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The Great White Hope (film)

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Genre  Drama, Romance, Sport
Budget  6 million USD
Country  United States
7/10 IMDb

Director  Martin Ritt
Initial DVD release  January 11, 2005
Language  English
The Great White Hope (film) movie poster
Release date  October 11, 1970 (1970-10-11)
Based on  The Great White Hope  by Howard Sackler
Writer  Howard Sackler (play), Howard Sackler (screenplay)
Cast  James Earl Jones (Jack Jefferson), Jane Alexander (Eleanor), Lou Gilbert (Goldie), Joel Fluellen (Tick), Chester Morris (Pop Weaver), Robert Webber (Dixon)
Similar movies  Rocky IV, Rocky, Rocky V, Pulp Fiction, Rocky III, Rocky II
Tagline  The most honored play in the history of Broadway...becomes an electrifying motion picture!

James earl jones and marlene warfield in the great white hope 1970

The Great White Hope is a 1970 biographical romantic drama film written and adapted from the Howard Sackler play of the same name.


The Great White Hope (film) movie scenes

The film was directed by Martin Ritt, starring James Earl Jones, Jane Alexander, Chester Morris, Hal Holbrook, Beah Richards and Moses Gunn. Jones and Alexander, who also appeared in the same roles in the stage versions, both received Best Actor and Actress Academy Award nominations for their performances.

The Great White Hope (film) t0gstaticcomimagesqtbnANd9GcS7cHXmrgj5YgGL6m

The film and play is based on the true story of Jack Johnson and his first wife, Etta Terry Duryea and the controversy over their marriage and Duryea's death by suicide in 1912.

The great white hope 1970


Set between 1910 and 1915, the story follows Jack Jefferson (James Earl Jones; patterned after real-life boxer Jack Johnson) going on a hot streak of victories in the boxing ring as he defeats every white boxer around. Soon the press and racists announce the search for a "great white hope", a boxer who will defeat Jefferson for the heavyweight title. Meanwhile, Jefferson prepares for a few more matches, but he lets his guard down by courting the beautiful (and very white) Eleanor Bachman (Jane Alexander), and when everyone, including Jack's black "wife", discover this, the tensions grow to fever pitch. Jack's close black friends become scared over his pushing the envelope of success and the white authorities conspire to frame him with unlawful sexual relations with Eleanor and thereby take away his title. It leads to jealousy, a run from the law, and finally, disaster.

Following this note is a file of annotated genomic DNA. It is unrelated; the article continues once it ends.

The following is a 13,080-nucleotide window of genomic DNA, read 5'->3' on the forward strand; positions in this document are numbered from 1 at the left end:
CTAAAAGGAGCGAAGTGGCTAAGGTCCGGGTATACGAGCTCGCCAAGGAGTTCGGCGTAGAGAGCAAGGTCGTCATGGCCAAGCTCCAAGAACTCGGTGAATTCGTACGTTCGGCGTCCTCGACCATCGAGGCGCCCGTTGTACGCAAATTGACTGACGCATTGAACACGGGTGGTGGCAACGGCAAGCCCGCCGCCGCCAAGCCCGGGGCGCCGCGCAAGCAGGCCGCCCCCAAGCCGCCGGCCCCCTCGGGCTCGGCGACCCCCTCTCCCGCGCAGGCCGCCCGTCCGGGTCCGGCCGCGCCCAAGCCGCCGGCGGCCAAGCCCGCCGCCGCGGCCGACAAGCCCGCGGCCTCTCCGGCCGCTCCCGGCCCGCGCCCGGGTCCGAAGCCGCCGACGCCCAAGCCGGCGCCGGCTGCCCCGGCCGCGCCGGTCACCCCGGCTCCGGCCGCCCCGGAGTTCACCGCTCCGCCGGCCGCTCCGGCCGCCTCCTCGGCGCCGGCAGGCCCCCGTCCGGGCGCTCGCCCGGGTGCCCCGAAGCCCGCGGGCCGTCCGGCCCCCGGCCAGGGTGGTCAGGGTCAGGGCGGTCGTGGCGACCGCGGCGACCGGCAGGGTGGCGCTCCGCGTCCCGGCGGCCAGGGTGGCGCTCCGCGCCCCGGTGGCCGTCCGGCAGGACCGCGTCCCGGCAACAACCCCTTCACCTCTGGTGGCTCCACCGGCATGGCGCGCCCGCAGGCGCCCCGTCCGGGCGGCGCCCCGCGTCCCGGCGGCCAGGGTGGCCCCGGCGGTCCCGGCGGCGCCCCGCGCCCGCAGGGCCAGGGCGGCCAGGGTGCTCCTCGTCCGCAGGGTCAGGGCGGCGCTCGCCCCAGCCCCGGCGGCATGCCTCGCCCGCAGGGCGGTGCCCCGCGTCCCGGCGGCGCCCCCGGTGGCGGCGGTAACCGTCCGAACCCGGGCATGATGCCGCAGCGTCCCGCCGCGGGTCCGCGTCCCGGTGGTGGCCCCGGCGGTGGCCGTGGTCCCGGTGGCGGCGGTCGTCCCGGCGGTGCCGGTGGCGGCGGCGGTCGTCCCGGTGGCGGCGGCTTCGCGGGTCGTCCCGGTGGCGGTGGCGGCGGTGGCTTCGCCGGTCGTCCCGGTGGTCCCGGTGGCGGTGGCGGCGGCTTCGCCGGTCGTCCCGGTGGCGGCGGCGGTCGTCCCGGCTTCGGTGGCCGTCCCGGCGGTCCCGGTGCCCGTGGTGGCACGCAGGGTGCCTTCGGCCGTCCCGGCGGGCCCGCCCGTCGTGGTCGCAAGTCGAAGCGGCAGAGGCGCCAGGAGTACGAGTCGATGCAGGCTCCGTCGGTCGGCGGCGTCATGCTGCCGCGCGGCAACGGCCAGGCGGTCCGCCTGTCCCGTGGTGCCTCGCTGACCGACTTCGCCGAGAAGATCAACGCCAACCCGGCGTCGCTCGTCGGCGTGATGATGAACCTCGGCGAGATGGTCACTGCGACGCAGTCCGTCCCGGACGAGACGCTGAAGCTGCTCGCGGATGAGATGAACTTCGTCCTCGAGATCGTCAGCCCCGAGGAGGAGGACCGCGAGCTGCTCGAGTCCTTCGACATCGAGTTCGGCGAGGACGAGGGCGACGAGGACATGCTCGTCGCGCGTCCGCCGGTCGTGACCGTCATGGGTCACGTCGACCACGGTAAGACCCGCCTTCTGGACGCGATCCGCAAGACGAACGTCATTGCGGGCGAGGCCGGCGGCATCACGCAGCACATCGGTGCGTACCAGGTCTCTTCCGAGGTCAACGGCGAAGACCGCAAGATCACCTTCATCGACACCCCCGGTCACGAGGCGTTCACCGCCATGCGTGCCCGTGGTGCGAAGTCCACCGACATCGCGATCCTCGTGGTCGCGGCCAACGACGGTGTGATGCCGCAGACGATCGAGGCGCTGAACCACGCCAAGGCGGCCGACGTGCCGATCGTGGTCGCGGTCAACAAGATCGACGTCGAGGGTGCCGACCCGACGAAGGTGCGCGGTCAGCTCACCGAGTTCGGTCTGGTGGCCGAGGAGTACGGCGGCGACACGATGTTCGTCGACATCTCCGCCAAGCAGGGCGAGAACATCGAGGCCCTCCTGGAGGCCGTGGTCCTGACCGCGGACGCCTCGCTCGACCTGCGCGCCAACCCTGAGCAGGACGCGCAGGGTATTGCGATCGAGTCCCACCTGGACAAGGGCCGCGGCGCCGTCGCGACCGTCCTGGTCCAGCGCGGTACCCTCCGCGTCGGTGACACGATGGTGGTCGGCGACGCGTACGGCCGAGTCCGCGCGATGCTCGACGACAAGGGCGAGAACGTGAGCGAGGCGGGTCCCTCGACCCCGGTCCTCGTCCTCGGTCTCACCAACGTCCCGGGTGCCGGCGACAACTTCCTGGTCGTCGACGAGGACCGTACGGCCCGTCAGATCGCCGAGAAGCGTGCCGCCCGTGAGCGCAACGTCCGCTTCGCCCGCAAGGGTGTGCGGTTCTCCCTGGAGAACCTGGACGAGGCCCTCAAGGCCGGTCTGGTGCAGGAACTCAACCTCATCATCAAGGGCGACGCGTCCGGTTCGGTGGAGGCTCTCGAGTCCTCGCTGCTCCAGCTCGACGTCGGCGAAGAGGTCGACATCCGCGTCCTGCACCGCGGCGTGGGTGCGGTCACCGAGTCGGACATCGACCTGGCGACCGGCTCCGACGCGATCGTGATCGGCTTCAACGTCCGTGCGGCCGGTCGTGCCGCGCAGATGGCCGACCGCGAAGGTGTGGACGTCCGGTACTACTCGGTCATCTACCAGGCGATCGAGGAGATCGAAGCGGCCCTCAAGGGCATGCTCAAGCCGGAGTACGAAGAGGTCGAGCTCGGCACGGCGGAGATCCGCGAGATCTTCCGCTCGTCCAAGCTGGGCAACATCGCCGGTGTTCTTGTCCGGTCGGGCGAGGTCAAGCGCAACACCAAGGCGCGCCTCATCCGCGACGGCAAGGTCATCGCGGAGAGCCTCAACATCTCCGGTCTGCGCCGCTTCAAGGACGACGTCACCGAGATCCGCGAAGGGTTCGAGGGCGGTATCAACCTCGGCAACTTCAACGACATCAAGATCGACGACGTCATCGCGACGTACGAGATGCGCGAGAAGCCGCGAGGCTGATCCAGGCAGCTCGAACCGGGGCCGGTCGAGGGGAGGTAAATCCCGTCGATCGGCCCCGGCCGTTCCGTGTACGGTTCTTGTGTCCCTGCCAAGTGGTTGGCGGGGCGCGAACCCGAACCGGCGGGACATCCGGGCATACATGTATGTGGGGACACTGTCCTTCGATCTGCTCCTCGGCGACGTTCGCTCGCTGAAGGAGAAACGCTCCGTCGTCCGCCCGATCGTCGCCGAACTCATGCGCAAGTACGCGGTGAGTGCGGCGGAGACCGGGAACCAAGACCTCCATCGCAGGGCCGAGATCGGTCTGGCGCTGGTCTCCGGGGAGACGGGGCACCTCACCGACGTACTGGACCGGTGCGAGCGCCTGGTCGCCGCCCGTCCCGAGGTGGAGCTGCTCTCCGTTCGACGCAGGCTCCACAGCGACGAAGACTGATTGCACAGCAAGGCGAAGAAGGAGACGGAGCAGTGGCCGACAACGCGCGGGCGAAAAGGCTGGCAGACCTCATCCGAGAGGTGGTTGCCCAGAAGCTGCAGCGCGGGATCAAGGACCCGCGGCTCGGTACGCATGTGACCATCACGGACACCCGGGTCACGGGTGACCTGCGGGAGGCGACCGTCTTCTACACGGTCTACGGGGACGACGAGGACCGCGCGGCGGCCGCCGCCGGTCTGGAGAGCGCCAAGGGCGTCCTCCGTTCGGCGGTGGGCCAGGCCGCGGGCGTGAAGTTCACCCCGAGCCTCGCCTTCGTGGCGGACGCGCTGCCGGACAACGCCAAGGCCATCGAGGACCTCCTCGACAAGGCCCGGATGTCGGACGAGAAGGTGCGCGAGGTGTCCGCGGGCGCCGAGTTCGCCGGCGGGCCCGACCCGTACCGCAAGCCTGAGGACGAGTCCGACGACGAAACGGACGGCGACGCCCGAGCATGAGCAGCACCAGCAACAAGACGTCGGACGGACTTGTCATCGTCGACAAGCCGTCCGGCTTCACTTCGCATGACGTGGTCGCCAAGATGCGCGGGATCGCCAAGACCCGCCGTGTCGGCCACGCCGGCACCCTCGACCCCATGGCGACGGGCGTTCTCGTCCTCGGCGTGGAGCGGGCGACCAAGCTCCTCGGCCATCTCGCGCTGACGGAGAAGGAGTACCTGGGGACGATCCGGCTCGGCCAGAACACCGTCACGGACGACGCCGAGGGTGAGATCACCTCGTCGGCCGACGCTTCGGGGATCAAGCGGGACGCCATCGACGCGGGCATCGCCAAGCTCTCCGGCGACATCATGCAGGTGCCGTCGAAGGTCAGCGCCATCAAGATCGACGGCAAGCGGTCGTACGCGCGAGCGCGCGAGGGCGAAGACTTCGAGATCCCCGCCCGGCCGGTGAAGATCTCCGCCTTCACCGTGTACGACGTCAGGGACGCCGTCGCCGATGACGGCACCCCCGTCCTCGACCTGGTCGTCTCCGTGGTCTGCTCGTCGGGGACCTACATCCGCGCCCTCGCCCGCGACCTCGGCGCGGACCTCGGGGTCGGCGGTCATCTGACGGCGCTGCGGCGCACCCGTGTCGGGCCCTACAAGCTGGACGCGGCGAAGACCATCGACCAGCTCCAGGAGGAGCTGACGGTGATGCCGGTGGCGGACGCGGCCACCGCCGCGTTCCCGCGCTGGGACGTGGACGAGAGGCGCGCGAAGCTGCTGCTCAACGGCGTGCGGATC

• James Earl Jones as Jack Jefferson
  • Jane Alexander as Eleanor Bachman
  • Chester Morris as Pop Weaver
  • Hal Holbrook as Al Cameron
  • Beah Richards as Mama Tiny
  • Moses Gunn as Scipio
  • Lou Gilbert as Goldie
  • Robert Webber as Dixon
  • Reception

    The film opened to positive responses from both audiences and critics. They especially loved the performances of both James Earl Jones and Jane Alexander, who were in the original stage play: they won Tonys for the play. Jones would get bigger roles after this film, and Alexander made a debut here. Jones later contributed commentary to a documentary about Jack Johnson that would sum up this film, saying: "To know the story of Jack Johnson is to know that it is a study in hubris."

    However, critical opinion of the film has declined in recent years. The Great White Hope currently maintains a 43% "Rotten" approval rating on Rotten Tomatoes, indicating mixed-to-negative reviews. Critic Vincent Canby referred to the film as "One of those liberal, well-meaning, fervently uncontroversial works that pretend to tackle contemporary problems by finding analogies at a safe remove in history" while critic Emanuel Levy wrote "The movie is too theatrical and every idea is spelled out for the audience."

    The film is recognized by American Film Institute in these lists:

  • 2008: AFI's 10 Top 10:
  • Nominated Sports Film
  • References

    The Great White Hope (film) Wikipedia
    The Great White Hope (film) IMDbThe Great White Hope (film) Rotten TomatoesThe Great White Hope (film)

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